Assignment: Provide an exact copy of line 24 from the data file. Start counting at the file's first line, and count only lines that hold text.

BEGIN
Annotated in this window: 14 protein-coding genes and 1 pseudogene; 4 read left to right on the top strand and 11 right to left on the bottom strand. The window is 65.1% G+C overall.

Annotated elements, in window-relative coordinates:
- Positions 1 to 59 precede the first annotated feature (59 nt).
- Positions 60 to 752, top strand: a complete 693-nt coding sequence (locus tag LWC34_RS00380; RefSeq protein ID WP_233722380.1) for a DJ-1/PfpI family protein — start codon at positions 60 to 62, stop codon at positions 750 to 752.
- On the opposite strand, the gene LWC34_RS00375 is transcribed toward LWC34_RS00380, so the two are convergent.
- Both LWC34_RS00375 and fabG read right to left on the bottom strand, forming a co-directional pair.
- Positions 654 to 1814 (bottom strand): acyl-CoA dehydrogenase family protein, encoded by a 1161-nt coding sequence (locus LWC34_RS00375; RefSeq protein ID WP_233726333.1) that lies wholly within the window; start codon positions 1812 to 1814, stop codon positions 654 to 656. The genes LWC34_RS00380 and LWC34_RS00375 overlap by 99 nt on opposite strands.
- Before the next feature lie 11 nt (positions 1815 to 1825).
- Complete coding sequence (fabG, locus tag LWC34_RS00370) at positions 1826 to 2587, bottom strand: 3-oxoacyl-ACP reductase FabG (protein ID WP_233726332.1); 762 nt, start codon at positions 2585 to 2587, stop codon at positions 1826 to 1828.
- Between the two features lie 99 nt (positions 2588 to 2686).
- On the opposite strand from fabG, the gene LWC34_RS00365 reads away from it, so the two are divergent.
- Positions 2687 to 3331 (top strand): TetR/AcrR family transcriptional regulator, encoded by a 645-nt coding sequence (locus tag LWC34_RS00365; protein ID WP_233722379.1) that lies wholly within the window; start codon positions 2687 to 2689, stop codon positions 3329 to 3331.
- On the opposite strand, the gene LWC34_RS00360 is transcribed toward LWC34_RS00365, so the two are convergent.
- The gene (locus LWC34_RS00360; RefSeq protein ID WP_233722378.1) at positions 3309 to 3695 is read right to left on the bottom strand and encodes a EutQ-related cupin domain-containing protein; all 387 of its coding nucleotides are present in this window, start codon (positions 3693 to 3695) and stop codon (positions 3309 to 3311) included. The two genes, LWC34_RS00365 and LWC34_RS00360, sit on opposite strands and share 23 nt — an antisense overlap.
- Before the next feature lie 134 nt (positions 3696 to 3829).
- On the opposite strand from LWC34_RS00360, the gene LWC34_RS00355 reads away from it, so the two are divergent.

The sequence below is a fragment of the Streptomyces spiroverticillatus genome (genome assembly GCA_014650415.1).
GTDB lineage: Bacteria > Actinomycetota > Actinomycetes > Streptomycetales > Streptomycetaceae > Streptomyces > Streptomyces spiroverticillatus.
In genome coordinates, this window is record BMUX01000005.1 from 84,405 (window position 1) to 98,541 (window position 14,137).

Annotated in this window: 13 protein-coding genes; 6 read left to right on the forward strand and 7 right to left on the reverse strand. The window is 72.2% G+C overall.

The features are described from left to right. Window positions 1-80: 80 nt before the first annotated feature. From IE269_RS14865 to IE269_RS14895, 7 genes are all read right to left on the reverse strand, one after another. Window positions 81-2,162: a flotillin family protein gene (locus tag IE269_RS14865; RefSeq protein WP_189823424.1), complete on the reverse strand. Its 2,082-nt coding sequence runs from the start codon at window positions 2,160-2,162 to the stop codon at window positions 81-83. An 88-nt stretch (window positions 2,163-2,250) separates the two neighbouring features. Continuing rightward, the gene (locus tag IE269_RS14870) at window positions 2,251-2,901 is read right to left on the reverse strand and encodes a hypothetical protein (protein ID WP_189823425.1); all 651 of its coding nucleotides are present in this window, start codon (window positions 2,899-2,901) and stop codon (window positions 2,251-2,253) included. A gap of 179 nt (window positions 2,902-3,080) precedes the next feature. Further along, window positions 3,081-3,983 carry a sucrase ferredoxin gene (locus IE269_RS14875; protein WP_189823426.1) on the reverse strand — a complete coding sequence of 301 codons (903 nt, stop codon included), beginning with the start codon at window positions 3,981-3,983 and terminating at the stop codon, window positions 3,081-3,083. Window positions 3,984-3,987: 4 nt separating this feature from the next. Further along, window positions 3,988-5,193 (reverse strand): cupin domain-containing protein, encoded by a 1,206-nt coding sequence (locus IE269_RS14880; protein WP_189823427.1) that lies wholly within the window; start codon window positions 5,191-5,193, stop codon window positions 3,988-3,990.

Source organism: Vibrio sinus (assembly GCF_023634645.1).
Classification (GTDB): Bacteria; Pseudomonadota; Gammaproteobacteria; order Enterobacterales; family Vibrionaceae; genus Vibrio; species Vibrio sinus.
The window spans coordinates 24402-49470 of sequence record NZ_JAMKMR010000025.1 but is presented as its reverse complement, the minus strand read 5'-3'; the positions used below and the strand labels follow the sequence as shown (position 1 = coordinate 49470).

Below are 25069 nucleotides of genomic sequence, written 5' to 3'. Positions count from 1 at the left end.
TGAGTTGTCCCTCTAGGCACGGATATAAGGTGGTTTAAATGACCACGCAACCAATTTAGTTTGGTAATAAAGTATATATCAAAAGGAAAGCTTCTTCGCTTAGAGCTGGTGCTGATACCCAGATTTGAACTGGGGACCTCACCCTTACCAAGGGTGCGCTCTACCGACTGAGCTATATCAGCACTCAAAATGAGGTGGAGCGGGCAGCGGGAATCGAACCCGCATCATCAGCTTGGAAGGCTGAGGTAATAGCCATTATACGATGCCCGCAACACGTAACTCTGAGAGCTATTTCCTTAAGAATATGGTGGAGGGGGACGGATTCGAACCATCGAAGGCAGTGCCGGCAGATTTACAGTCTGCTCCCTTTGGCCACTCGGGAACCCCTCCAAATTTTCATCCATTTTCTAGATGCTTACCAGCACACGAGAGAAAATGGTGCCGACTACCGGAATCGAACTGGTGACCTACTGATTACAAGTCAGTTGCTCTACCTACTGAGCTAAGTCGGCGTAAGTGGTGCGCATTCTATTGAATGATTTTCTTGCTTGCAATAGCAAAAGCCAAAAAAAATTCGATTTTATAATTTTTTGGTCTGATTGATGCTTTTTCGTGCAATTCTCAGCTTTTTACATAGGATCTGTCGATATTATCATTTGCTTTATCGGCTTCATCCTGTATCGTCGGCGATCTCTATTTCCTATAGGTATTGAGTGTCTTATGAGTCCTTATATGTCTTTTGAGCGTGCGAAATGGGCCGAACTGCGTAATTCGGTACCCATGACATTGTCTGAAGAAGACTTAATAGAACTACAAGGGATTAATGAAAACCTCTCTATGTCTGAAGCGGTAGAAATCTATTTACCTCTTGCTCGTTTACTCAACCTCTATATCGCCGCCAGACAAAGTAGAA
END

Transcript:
The window spans coordinates 24402-49470 of sequence record NZ_JAMKMR010000025.1 but is presented as its reverse complement, the minus strand read 5'-3'; the positions used below and the strand labels follow the sequence as shown (position 1 = coordinate 49470).